iPhone App Speed-Builder Caters to SMBs
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There are more than 65,000 applications on the iPhone App Store, but the small business market, which totals hundreds of thousands of companies in the U.S., has barely been scratched. Sweb Apps thinks it can help change that.
San Antonio, Texas-based Sweb Apps this week launched a service for the iPhone that's designed to let companies or individuals create applications for the popular mobile device without any programming expertise.
The service also includes what it calls App Tracker analytics to see how often the applications are used, right down to which buttons are pressed and how often.
A version for the BlackBerry is planned for next year.
Sweb Apps founder and CEO Magaly Chocano said the idea for the service grew out of her own frustration.
"I've had to dish out a ton of money on development because I don't know programming," she told InternetNews.com. "So I thought, 'Why can't I build something that lets me create my own applications myself and that other small-to-medium sized businesses can use, too?'"
What started then as Sweb Development, building iPhone applications for local businesses, grew into a separate venture for Sweb Apps.
The system is not designed to help anyone create games or the next great social network application. Essentially, it's limited to the kind of standard things a local business might want to provide on a mobile device to attract and retain customers. These include menu items and specials for restaurants, special savings alerts and inventory listings for retailers and event listings for bands and other performers.
Business owners select their industry or type of business from specific categories, or they can create one. Next, Sweb Apps offers a choice of buttons that will appear on the iPhone app (e.g. Contact, Photo Gallery, Menu, etc.). A company can also submit a custom button as long as it meets Sweb Apps guidelines. The next step is submitting the relevant information such as sale prices, menu items and the like.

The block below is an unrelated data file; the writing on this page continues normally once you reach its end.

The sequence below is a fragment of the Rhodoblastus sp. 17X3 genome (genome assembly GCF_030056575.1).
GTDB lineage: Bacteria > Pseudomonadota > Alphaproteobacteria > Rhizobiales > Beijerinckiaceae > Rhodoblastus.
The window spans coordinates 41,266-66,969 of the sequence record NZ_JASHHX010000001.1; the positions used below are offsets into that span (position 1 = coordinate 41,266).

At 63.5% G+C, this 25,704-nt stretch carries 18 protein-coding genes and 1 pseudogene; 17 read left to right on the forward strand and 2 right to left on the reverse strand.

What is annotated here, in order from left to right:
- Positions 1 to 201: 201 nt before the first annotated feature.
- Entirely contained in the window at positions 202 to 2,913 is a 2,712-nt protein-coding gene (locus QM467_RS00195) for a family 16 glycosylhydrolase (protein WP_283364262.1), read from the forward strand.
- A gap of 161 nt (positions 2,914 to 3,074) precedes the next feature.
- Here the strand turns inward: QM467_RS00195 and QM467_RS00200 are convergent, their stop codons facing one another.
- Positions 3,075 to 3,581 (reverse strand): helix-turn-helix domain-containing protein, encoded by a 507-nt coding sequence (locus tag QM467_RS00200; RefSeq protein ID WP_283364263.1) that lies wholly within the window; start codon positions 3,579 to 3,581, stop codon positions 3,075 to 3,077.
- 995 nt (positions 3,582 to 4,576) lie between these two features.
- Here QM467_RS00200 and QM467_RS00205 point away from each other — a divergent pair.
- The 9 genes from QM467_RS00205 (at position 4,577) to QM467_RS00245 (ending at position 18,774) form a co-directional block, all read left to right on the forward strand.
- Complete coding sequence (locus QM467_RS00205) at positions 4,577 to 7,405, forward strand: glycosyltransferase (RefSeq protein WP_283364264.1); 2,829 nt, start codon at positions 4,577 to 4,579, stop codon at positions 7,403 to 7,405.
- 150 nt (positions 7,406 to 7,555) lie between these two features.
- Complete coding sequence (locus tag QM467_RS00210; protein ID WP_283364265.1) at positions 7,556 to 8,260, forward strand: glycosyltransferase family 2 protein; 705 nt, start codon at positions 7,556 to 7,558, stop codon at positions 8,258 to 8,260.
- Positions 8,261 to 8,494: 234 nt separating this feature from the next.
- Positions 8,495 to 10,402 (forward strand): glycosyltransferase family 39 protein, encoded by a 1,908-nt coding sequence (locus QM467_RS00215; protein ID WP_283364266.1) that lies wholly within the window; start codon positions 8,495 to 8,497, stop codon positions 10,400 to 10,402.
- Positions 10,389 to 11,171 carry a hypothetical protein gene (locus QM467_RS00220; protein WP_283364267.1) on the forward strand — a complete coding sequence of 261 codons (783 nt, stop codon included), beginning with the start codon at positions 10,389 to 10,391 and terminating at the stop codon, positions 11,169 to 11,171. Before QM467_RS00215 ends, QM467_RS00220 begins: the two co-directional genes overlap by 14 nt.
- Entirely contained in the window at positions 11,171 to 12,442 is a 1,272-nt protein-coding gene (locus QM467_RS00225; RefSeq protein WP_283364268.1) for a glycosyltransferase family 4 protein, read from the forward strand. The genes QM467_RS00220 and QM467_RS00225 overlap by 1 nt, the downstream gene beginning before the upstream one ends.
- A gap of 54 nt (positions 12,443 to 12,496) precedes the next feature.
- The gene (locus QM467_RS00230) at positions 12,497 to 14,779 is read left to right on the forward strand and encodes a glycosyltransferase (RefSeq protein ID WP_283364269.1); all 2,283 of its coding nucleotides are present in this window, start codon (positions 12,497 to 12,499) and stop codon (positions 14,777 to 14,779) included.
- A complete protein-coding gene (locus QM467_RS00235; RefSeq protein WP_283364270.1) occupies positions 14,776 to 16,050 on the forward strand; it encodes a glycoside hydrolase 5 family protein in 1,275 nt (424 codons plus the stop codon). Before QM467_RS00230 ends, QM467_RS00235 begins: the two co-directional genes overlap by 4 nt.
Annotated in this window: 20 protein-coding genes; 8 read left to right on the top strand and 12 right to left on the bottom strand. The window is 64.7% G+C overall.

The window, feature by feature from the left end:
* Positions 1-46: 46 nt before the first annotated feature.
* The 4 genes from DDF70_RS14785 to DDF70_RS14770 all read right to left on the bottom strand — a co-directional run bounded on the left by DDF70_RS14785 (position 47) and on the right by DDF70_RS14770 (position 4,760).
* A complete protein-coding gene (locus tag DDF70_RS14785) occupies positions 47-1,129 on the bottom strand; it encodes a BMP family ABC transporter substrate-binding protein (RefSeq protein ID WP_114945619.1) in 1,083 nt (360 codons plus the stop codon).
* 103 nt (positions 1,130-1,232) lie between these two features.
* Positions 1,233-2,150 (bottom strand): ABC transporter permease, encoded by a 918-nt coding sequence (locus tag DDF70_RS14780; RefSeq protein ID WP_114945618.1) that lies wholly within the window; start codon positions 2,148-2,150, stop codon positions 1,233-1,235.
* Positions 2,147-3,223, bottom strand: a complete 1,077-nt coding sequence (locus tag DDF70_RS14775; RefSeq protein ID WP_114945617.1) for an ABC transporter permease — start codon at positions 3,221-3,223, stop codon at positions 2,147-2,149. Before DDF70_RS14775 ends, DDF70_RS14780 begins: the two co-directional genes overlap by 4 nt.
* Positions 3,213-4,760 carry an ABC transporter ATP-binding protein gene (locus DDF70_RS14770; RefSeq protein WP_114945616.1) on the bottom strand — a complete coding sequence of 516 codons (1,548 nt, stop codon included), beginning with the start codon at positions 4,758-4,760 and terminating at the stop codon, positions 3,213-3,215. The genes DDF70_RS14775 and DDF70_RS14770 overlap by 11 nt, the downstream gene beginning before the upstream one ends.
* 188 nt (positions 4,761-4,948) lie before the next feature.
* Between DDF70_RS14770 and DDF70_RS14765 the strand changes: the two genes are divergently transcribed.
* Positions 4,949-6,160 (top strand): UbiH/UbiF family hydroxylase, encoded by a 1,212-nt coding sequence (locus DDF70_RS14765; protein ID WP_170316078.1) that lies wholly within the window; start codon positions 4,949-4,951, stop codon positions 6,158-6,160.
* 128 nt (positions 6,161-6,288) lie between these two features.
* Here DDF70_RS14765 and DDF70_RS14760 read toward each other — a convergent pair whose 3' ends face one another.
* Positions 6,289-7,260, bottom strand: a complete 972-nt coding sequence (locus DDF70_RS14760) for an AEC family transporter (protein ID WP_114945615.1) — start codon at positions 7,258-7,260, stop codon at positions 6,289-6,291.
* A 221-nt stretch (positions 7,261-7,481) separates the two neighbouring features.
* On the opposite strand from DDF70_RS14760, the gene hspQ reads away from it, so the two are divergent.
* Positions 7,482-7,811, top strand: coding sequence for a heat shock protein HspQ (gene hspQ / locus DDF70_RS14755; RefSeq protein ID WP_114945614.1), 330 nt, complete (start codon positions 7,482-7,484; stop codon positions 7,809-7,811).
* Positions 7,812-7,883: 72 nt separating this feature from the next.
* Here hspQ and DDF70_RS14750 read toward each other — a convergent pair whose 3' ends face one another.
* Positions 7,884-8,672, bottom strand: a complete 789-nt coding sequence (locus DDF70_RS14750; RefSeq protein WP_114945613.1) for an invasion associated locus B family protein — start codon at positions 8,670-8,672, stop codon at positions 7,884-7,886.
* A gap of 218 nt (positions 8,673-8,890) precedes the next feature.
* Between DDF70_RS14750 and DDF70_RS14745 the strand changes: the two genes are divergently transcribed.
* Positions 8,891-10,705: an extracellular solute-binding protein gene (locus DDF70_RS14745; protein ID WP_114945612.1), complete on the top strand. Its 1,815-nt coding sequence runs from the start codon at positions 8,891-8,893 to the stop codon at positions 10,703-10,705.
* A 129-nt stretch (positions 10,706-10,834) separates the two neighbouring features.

With these steps completed, the app is submitted to Sweb Apps which essentially does the heavy lifting of getting the app loaded to the iPhone App Store and notifying the creator once it's live.
Price? $50 per button with a 4-button minimum. There's also a $25 per month hosting fee which includes all the analytics information. Once you've created the application, you have access to the Sweb Apps content management system to update any changes yourself -- so, for example, new sales prices can be entered and almost immediately go live to anyone who has the app running.
"For non-programmers or companies that need these kind of applications and don't have the staff or resources to create them, this sounds like a godsend," Tim Bajarin, president of analyst firm Creative Strategies, told InternetNews.com. "This could be really helpful to small businesses that want to get exposure on the iPhone."
Button, button, premium buttons
Already, Chocano said more than 40 new companies signed up for the app on Tuesday's launch day. "We've been getting customers from all over including London and India," she said.
Up next is a version for Research In Motion's line of BlackBerry smartphones next year, as well as devices running the Google-backed Android operating system. Sweb Apps also plans to build on its current iPhone service.
One likely addition will be transaction capabilities, so retailers and others can sell their goods and services online rather than just display or showcase information.
Another will be "premium buttons," which Chocano said would take advantage of the iPhone's accelerometer.
"It'll be more game-like stuff, so you can do things like shake a wine bottle and some of the other cool things the iPhone lets you do," she said.